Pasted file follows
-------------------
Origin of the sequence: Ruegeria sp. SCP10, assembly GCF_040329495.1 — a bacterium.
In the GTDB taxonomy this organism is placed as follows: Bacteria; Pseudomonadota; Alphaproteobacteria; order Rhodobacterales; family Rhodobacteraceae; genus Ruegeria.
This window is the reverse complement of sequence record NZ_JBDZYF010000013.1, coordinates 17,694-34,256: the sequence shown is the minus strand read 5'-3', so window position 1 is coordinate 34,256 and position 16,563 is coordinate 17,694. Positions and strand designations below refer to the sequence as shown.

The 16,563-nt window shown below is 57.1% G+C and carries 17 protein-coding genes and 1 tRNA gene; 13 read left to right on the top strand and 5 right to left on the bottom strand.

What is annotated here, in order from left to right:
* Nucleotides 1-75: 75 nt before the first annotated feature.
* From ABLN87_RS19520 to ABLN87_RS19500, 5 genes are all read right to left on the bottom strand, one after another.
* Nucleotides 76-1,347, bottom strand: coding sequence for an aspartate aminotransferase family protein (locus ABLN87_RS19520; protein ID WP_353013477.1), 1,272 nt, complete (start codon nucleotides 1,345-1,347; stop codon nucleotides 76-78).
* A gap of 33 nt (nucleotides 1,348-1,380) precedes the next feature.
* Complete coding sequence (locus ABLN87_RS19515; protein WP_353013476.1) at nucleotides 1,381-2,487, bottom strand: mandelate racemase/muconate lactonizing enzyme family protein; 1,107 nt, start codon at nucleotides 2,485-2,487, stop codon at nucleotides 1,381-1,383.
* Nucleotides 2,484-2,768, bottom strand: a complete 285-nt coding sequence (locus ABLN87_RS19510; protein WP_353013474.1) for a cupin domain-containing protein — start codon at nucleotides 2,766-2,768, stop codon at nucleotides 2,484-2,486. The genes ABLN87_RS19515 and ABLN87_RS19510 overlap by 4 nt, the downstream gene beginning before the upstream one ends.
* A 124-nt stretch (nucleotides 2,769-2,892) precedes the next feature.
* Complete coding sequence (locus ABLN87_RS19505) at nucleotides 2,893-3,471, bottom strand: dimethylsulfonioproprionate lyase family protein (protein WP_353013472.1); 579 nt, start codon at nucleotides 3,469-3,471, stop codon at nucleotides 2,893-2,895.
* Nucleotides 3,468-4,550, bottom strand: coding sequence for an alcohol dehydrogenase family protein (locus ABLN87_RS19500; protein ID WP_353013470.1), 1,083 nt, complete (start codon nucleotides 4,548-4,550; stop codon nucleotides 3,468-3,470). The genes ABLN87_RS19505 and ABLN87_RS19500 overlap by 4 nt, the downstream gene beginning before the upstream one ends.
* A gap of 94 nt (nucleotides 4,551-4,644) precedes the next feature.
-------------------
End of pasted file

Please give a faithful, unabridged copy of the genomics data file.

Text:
Origin of the sequence: Ruegeria sp. SCP10, assembly GCF_040329495.1 — a bacterium.
In the GTDB taxonomy this organism is placed as follows: Bacteria; Pseudomonadota; Alphaproteobacteria; order Rhodobacterales; family Rhodobacteraceae; genus Ruegeria.
This window is the reverse complement of sequence record NZ_JBDZYF010000013.1, coordinates 17,694-34,256: the sequence shown is the minus strand read 5'-3', so window position 1 is coordinate 34,256 and position 16,563 is coordinate 17,694. Positions and strand designations below refer to the sequence as shown.

The 16,563-nt window shown below is 57.1% G+C and carries 17 protein-coding genes and 1 tRNA gene; 13 read left to right on the top strand and 5 right to left on the bottom strand.

What is annotated here, in order from left to right:
* Nucleotides 1-75: 75 nt before the first annotated feature.
* From ABLN87_RS19520 to ABLN87_RS19500, 5 genes are all read right to left on the bottom strand, one after another.
* Nucleotides 76-1,347, bottom strand: coding sequence for an aspartate aminotransferase family protein (locus ABLN87_RS19520; protein ID WP_353013477.1), 1,272 nt, complete (start codon nucleotides 1,345-1,347; stop codon nucleotides 76-78).
* A gap of 33 nt (nucleotides 1,348-1,380) precedes the next feature.
* Complete coding sequence (locus ABLN87_RS19515; protein WP_353013476.1) at nucleotides 1,381-2,487, bottom strand: mandelate racemase/muconate lactonizing enzyme family protein; 1,107 nt, start codon at nucleotides 2,485-2,487, stop codon at nucleotides 1,381-1,383.
* Nucleotides 2,484-2,768, bottom strand: a complete 285-nt coding sequence (locus ABLN87_RS19510; protein WP_353013474.1) for a cupin domain-containing protein — start codon at nucleotides 2,766-2,768, stop codon at nucleotides 2,484-2,486. The genes ABLN87_RS19515 and ABLN87_RS19510 overlap by 4 nt, the downstream gene beginning before the upstream one ends.
* A 124-nt stretch (nucleotides 2,769-2,892) precedes the next feature.
* Complete coding sequence (locus ABLN87_RS19505) at nucleotides 2,893-3,471, bottom strand: dimethylsulfonioproprionate lyase family protein (protein WP_353013472.1); 579 nt, start codon at nucleotides 3,469-3,471, stop codon at nucleotides 2,893-2,895.
* Nucleotides 3,468-4,550, bottom strand: coding sequence for an alcohol dehydrogenase family protein (locus ABLN87_RS19500; protein ID WP_353013470.1), 1,083 nt, complete (start codon nucleotides 4,548-4,550; stop codon nucleotides 3,468-3,470). The genes ABLN87_RS19505 and ABLN87_RS19500 overlap by 4 nt, the downstream gene beginning before the upstream one ends.
* A gap of 94 nt (nucleotides 4,551-4,644) precedes the next feature.